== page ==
I had no idea where I was heading - on the train I'd all but decided to throw my previous plans for this leg of the trip out the window - and decided to start with a drive through the city to see what took my eye. Sitting in the traffic, fresh from three days of peace on the train, I decided that I really couldn't face the hustle and bustle of the city right away and, within minutes, I found myself heading out of town towards the first stop on my original plan; a town by the rather worrying name of Hope.

    After a quick stop to pick up provisions and a map I was arriving in Hope to visit the site of the infamous Hope Slide. I'd been warned that it was very low key but the information boards told you everything that you needed to know; that is that, back in January 1965, a small earthquake cause 46 million cubic metres of mountain to slide down and instantly entomb 4 unlucky motorists who happened to be passing under 70 metres of rock and debris. It was deemed cheaper and easier to construct a new highway than to move the debris so the motorists, and their cars, are still under there.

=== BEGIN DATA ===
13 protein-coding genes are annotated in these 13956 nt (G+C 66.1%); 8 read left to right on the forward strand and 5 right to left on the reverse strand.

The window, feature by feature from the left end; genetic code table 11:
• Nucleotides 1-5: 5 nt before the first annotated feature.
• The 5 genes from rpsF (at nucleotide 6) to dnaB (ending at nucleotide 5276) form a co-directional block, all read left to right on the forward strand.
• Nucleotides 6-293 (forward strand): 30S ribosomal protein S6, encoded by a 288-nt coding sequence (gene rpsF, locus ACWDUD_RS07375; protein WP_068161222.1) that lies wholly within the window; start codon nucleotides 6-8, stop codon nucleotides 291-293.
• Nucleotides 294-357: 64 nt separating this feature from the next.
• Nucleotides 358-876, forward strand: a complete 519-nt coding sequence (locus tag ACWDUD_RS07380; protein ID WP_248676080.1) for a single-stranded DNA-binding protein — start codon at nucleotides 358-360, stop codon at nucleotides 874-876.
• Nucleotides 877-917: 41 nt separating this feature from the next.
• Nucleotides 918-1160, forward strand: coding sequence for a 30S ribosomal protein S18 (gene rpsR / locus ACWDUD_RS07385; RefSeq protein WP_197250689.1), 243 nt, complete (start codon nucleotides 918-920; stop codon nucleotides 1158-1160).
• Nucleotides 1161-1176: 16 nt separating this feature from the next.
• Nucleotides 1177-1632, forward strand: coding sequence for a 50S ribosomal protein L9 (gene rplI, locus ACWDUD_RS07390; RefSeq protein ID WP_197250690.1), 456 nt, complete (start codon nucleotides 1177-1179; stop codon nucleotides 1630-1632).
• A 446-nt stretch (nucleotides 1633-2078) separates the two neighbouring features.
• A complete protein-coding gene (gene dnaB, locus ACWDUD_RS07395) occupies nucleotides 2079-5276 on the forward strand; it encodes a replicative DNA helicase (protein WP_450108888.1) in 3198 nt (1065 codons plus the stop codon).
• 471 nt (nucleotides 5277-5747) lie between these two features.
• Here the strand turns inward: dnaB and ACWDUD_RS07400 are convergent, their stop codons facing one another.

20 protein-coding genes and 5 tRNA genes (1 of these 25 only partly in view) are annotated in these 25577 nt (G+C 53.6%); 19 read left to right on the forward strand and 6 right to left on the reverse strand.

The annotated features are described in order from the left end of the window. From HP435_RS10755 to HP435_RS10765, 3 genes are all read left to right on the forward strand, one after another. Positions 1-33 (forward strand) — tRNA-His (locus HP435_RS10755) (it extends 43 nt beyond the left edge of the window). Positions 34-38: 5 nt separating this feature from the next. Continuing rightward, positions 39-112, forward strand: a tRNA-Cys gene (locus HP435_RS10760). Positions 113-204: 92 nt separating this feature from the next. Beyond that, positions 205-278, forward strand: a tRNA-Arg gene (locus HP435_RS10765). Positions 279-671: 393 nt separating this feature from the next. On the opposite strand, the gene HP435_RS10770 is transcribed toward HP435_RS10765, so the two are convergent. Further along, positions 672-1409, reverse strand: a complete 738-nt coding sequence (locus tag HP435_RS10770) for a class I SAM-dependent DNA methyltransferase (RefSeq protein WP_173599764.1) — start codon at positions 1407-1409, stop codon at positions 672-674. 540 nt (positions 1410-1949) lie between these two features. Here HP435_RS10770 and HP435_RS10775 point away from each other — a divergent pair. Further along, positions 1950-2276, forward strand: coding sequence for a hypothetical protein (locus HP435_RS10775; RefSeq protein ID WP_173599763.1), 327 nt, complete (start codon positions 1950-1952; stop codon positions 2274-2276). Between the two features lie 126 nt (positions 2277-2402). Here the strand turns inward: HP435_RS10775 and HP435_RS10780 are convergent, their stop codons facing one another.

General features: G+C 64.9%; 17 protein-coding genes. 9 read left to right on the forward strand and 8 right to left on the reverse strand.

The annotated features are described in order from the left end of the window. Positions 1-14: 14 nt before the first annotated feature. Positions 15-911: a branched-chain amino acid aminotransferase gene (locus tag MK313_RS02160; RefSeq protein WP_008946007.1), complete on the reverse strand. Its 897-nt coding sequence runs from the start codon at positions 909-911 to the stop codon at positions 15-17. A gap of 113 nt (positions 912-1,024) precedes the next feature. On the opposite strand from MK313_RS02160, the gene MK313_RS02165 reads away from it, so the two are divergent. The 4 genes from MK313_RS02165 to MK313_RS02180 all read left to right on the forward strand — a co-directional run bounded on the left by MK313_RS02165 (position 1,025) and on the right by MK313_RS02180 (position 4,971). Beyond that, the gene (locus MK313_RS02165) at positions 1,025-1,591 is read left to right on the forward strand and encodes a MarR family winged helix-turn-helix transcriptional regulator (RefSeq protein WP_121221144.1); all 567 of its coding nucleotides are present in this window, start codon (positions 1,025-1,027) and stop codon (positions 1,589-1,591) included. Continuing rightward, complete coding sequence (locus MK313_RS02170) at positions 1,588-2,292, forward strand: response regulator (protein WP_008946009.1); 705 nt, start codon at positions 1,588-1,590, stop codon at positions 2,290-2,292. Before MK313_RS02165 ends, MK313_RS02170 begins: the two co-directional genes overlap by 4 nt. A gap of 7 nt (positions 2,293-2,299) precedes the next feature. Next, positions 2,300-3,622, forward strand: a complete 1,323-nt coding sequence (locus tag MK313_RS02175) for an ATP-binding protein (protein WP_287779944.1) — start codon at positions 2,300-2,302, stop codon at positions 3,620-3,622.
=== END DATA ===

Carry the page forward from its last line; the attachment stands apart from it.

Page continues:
As I drove through the Fraser Canyon towards my next destination - the narrows at Hell's Gate - I couldn't help but notice the number of landslides along the side of the road. You access the site via a cable car - or gondola as they seem to be known here - and I had under an hour to make the journey before it closed for the evening. I wondered, if I had been pulled, over would they accept my defence that I was unnerved by the number of rockslides and I was simply hurrying through the area to avoid a repeat of the big slide that I'd just visited. In the end I arrived ten minutes before they closed for the day and was hurrying down to the bottom of the gorge to see the spectacle. Unfortunately I have to report that it was a waste, not only of my time and effort, but of the $16 that I was relieved of for the privilege. Maybe I'm being unfair - I had, after all, had the benefit of visiting the Grand Falls rapids in New Brunswick a couple of weeks before - so, if you are still planning on visiting, do yourself a favour and hike down instead (it is signposted but it is very tricky to see the signs!) or, better still, visit the tiny provincial park a couple of miles before and cross the canyon on an ancient suspension bridge instead.